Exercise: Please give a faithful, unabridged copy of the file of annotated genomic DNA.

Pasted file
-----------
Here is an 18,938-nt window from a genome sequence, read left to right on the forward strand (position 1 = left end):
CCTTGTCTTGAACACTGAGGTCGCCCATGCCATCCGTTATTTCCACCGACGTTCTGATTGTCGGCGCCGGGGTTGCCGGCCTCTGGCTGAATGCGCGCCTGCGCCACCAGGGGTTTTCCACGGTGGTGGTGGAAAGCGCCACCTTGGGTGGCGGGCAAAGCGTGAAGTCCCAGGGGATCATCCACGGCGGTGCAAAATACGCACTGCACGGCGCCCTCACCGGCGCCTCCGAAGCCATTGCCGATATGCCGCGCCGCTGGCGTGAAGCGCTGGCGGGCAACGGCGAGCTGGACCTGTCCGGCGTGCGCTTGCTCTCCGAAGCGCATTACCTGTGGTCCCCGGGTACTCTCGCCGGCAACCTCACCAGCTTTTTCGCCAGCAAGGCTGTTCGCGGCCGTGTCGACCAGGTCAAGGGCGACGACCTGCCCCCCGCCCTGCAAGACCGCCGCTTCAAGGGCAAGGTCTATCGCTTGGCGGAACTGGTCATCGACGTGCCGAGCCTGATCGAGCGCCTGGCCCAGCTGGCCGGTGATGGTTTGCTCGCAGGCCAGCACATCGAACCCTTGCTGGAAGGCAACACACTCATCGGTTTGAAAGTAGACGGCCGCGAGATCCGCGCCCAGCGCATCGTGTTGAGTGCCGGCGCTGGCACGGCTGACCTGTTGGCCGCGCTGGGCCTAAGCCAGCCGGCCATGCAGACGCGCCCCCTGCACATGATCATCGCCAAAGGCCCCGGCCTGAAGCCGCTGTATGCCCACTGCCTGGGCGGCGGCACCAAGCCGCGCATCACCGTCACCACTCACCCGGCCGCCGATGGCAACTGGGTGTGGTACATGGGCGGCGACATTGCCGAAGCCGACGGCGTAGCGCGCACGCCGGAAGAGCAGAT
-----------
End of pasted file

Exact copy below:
Here is an 18,938-nt window from a genome sequence, read left to right on the forward strand (position 1 = left end):
CCTTGTCTTGAACACTGAGGTCGCCCATGCCATCCGTTATTTCCACCGACGTTCTGATTGTCGGCGCCGGGGTTGCCGGCCTCTGGCTGAATGCGCGCCTGCGCCACCAGGGGTTTTCCACGGTGGTGGTGGAAAGCGCCACCTTGGGTGGCGGGCAAAGCGTGAAGTCCCAGGGGATCATCCACGGCGGTGCAAAATACGCACTGCACGGCGCCCTCACCGGCGCCTCCGAAGCCATTGCCGATATGCCGCGCCGCTGGCGTGAAGCGCTGGCGGGCAACGGCGAGCTGGACCTGTCCGGCGTGCGCTTGCTCTCCGAAGCGCATTACCTGTGGTCCCCGGGTACTCTCGCCGGCAACCTCACCAGCTTTTTCGCCAGCAAGGCTGTTCGCGGCCGTGTCGACCAGGTCAAGGGCGACGACCTGCCCCCCGCCCTGCAAGACCGCCGCTTCAAGGGCAAGGTCTATCGCTTGGCGGAACTGGTCATCGACGTGCCGAGCCTGATCGAGCGCCTGGCCCAGCTGGCCGGTGATGGTTTGCTCGCAGGCCAGCACATCGAACCCTTGCTGGAAGGCAACACACTCATCGGTTTGAAAGTAGACGGCCGCGAGATCCGCGCCCAGCGCATCGTGTTGAGTGCCGGCGCTGGCACGGCTGACCTGTTGGCCGCGCTGGGCCTAAGCCAGCCGGCCATGCAGACGCGCCCCCTGCACATGATCATCGCCAAAGGCCCCGGCCTGAAGCCGCTGTATGCCCACTGCCTGGGCGGCGGCACCAAGCCGCGCATCACCGTCACCACTCACCCGGCCGCCGATGGCAACTGGGTGTGGTACATGGGCGGCGACATTGCCGAAGCCGACGGCGTAGCGCGCACGCCGGAAGAGCAGAT